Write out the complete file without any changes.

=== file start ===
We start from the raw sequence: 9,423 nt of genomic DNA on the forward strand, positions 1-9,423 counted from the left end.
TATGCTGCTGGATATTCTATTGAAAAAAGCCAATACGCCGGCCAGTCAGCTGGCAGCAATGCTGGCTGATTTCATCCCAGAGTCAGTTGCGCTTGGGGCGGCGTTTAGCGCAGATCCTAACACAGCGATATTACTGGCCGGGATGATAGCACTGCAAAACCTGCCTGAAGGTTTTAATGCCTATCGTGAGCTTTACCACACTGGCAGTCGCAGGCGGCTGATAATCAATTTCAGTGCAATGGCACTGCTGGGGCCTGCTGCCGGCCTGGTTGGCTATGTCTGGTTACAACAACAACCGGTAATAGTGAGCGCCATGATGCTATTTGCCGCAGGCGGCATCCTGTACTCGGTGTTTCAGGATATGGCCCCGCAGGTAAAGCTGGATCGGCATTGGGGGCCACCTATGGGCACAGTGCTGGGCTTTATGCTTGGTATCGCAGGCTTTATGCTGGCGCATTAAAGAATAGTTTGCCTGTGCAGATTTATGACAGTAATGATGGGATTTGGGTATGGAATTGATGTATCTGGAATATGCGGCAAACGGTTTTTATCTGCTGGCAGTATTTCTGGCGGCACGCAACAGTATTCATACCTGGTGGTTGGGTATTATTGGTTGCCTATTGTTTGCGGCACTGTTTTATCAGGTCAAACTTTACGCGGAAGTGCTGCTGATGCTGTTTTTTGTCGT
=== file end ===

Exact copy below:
We start from the raw sequence: 9,423 nt of genomic DNA on the forward strand, positions 1-9,423 counted from the left end.
TATGCTGCTGGATATTCTATTGAAAAAAGCCAATACGCCGGCCAGTCAGCTGGCAGCAATGCTGGCTGATTTCATCCCAGAGTCAGTTGCGCTTGGGGCGGCGTTTAGCGCAGATCCTAACACAGCGATATTACTGGCCGGGATGATAGCACTGCAAAACCTGCCTGAAGGTTTTAATGCCTATCGTGAGCTTTACCACACTGGCAGTCGCAGGCGGCTGATAATCAATTTCAGTGCAATGGCACTGCTGGGGCCTGCTGCCGGCCTGGTTGGCTATGTCTGGTTACAACAACAACCGGTAATAGTGAGCGCCATGATGCTATTTGCCGCAGGCGGCATCCTGTACTCGGTGTTTCAGGATATGGCCCCGCAGGTAAAGCTGGATCGGCATTGGGGGCCACCTATGGGCACAGTGCTGGGCTTTATGCTTGGTATCGCAGGCTTTATGCTGGCGCATTAAAGAATAGTTTGCCTGTGCAGATTTATGACAGTAATGATGGGATTTGGGTATGGAATTGATGTATCTGGAATATGCGGCAAACGGTTTTTATCTGCTGGCAGTATTTCTGGCGGCACGCAACAGTATTCATACCTGGTGGTTGGGTATTATTGGTTGCCTATTGTTTGCGGCACTGTTTTATCAGGTCAAACTTTACGCGGAAGTGCTGCTGATGCTGTTTTTTGTCGT